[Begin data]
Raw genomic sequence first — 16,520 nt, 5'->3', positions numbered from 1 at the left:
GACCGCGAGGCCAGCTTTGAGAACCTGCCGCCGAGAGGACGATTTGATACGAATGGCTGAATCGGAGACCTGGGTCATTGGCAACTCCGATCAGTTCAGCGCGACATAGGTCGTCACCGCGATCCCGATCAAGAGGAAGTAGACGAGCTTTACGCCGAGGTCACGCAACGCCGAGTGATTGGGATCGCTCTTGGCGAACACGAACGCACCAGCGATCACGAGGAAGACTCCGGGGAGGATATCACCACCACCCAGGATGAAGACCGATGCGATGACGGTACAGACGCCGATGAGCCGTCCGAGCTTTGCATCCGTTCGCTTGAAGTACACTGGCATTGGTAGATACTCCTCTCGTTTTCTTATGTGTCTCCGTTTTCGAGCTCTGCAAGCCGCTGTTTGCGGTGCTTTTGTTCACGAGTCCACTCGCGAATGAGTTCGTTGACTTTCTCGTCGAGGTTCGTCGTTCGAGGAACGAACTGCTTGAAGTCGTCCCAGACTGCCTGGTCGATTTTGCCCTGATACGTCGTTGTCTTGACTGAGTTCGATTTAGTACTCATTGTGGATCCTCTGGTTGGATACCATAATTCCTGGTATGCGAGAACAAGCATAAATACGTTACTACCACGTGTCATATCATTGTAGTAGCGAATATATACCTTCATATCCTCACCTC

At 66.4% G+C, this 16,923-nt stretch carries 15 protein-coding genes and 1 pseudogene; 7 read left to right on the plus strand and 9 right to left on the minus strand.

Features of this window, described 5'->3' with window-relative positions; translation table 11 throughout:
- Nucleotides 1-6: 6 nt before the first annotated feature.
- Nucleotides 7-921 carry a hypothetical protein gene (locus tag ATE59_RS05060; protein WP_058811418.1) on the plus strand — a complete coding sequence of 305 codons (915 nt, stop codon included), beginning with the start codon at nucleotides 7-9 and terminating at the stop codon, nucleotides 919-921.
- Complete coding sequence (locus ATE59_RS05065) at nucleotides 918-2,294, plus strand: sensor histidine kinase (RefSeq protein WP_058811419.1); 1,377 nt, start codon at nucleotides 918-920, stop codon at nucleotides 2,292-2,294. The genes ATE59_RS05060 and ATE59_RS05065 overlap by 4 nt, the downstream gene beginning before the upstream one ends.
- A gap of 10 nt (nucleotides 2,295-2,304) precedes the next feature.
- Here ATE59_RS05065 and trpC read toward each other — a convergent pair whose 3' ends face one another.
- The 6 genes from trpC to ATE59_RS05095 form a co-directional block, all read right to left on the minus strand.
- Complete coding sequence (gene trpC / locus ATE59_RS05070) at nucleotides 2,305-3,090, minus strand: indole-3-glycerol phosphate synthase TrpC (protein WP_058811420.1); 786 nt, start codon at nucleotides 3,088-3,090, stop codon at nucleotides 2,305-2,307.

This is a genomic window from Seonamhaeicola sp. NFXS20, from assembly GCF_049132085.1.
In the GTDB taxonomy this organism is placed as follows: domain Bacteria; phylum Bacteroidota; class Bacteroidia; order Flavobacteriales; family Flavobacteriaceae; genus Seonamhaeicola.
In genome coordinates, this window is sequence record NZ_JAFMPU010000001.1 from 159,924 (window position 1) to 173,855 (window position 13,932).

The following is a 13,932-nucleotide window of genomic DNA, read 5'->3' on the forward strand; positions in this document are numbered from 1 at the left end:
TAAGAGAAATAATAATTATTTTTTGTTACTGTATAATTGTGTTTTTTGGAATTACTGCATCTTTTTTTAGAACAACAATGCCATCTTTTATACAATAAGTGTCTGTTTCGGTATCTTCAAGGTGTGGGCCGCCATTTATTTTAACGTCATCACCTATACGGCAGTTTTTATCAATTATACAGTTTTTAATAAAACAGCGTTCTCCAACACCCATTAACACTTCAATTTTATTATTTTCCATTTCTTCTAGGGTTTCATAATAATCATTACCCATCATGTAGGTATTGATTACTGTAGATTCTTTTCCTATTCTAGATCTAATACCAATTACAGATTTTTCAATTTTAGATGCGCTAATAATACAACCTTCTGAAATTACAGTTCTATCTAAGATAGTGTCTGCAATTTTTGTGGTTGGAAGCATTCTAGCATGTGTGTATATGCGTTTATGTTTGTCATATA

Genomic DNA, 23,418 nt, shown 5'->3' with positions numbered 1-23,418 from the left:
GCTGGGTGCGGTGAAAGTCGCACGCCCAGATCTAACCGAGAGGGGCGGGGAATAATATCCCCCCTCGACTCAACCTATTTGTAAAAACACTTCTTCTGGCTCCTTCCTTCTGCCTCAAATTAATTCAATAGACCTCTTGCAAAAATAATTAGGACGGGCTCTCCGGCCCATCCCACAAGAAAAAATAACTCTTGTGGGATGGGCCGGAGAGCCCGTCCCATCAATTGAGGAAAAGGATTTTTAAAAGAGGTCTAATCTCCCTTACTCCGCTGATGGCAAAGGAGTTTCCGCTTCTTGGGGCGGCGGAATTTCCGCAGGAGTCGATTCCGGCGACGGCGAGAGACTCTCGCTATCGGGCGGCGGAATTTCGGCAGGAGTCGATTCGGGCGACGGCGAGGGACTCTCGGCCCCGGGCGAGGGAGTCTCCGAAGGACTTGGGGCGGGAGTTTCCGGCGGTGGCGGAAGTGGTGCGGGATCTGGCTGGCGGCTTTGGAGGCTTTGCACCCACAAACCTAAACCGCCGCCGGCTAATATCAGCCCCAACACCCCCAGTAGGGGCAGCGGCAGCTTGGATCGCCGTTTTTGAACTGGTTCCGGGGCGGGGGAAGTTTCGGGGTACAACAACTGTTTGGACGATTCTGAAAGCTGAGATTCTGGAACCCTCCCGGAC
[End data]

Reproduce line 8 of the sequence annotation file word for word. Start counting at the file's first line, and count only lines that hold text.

- A gap of 10 nt (nucleotides 2,295-2,304) precedes the next feature.